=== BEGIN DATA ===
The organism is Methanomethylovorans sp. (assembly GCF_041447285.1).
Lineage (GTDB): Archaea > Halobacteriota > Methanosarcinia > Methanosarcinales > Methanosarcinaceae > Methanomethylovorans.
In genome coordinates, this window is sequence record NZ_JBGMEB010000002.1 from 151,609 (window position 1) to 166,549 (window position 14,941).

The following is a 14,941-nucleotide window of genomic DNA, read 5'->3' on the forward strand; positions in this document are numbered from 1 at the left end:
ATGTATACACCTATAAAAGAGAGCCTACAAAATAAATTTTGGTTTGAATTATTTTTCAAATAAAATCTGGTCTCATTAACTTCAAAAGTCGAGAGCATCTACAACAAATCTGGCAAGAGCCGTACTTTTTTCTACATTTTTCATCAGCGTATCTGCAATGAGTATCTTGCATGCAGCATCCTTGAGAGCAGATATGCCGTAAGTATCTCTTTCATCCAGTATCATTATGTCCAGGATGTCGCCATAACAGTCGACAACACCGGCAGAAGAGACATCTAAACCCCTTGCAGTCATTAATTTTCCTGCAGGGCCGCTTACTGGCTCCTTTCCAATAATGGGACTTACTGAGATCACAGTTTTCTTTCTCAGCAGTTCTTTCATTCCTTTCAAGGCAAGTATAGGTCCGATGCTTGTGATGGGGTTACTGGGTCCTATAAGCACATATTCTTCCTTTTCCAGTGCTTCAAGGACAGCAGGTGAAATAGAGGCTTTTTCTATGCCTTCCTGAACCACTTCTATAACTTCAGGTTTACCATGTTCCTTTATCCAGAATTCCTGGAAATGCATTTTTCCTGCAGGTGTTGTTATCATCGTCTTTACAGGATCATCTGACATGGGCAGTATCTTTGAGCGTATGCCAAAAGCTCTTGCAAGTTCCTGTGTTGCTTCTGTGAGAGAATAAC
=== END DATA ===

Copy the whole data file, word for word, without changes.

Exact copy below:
The organism is Methanomethylovorans sp. (assembly GCF_041447285.1).
Lineage (GTDB): Archaea > Halobacteriota > Methanosarcinia > Methanosarcinales > Methanosarcinaceae > Methanomethylovorans.
In genome coordinates, this window is sequence record NZ_JBGMEB010000002.1 from 151,609 (window position 1) to 166,549 (window position 14,941).

The following is a 14,941-nucleotide window of genomic DNA, read 5'->3' on the forward strand; positions in this document are numbered from 1 at the left end:
ATGTATACACCTATAAAAGAGAGCCTACAAAATAAATTTTGGTTTGAATTATTTTTCAAATAAAATCTGGTCTCATTAACTTCAAAAGTCGAGAGCATCTACAACAAATCTGGCAAGAGCCGTACTTTTTTCTACATTTTTCATCAGCGTATCTGCAATGAGTATCTTGCATGCAGCATCCTTGAGAGCAGATATGCCGTAAGTATCTCTTTCATCCAGTATCATTATGTCCAGGATGTCGCCATAACAGTCGACAACACCGGCAGAAGAGACATCTAAACCCCTTGCAGTCATTAATTTTCCTGCAGGGCCGCTTACTGGCTCCTTTCCAATAATGGGACTTACTGAGATCACAGTTTTCTTTCTCAGCAGTTCTTTCATTCCTTTCAAGGCAAGTATAGGTCCGATGCTTGTGATGGGGTTACTGGGTCCTATAAGCACATATTCTTCCTTTTCCAGTGCTTCAAGGACAGCAGGTGAAATAGAGGCTTTTTCTATGCCTTCCTGAACCACTTCTATAACTTCAGGTTTACCATGTTCCTTTATCCAGAATTCCTGGAAATGCATTTTTCCTGCAGGTGTTGTTATCATCGTCTTTACAGGATCATCTGACATGGGCAGTATCTTTGAGCGTATGCCAAAAGCTCTTGCAAGTTCCTGTGTTGCTTCTGTGAGAGAATAAC